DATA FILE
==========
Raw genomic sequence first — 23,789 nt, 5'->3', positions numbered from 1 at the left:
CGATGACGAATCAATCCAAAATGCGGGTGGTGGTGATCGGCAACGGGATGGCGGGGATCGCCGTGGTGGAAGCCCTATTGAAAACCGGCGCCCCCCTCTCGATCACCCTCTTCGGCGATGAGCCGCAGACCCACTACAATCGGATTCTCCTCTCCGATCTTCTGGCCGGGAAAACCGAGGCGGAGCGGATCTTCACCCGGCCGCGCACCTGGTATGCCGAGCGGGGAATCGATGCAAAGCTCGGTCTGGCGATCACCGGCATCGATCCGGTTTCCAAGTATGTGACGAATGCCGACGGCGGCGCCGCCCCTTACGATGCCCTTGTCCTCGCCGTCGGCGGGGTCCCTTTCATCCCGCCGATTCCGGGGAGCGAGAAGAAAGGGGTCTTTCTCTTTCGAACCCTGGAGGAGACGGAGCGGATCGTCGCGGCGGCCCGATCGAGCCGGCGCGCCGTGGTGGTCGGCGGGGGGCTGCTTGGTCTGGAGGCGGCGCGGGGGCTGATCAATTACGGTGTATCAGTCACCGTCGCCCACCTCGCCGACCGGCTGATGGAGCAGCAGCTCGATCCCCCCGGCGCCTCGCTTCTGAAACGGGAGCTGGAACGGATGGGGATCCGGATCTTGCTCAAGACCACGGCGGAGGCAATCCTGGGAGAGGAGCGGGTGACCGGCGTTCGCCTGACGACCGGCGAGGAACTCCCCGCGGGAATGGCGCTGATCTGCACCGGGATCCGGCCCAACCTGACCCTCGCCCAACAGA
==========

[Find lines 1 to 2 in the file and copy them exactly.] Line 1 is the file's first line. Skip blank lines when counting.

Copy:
Raw genomic sequence first — 23,789 nt, 5'->3', positions numbered from 1 at the left:
CGATGACGAATCAATCCAAAATGCGGGTGGTGGTGATCGGCAACGGGATGGCGGGGATCGCCGTGGTGGAAGCCCTATTGAAAACCGGCGCCCCCCTCTCGATCACCCTCTTCGGCGATGAGCCGCAGACCCACTACAATCGGATTCTCCTCTCCGATCTTCTGGCCGGGAAAACCGAGGCGGAGCGGATCTTCACCCGGCCGCGCACCTGGTATGCCGAGCGGGGAATCGATGCAAAGCTCGGTCTGGCGATCACCGGCATCGATCCGGTTTCCAAGTATGTGACGAATGCCGACGGCGGCGCCGCCCCTTACGATGCCCTTGTCCTCGCCGTCGGCGGGGTCCCTTTCATCCCGCCGATTCCGGGGAGCGAGAAGAAAGGGGTCTTTCTCTTTCGAACCCTGGAGGAGACGGAGCGGATCGTCGCGGCGGCCCGATCGAGCCGGCGCGCCGTGGTGGTCGGCGGGGGGCTGCTTGGTCTGGAGGCGGCGCGGGGGCTGATCAATTACGGTGTATCAGTCACCGTCGCCCACCTCGCCGACCGGCTGATGGAGCAGCAGCTCGATCCCCCCGGCGCCTCGCTTCTGAAACGGGAGCTGGAACGGATGGGGATCCGGATCTTGCTCAAGACCACGGCGGAGGCAATCCTGGGAGAGGAGCGGGTGACCGGCGTTCGCCTGACGACCGGCGAGGAACTCCCCGCGGGAATGGCGCTGATCTGCACCGGGATCCGGCCCAACCTGACCCTCGCCCAACAGA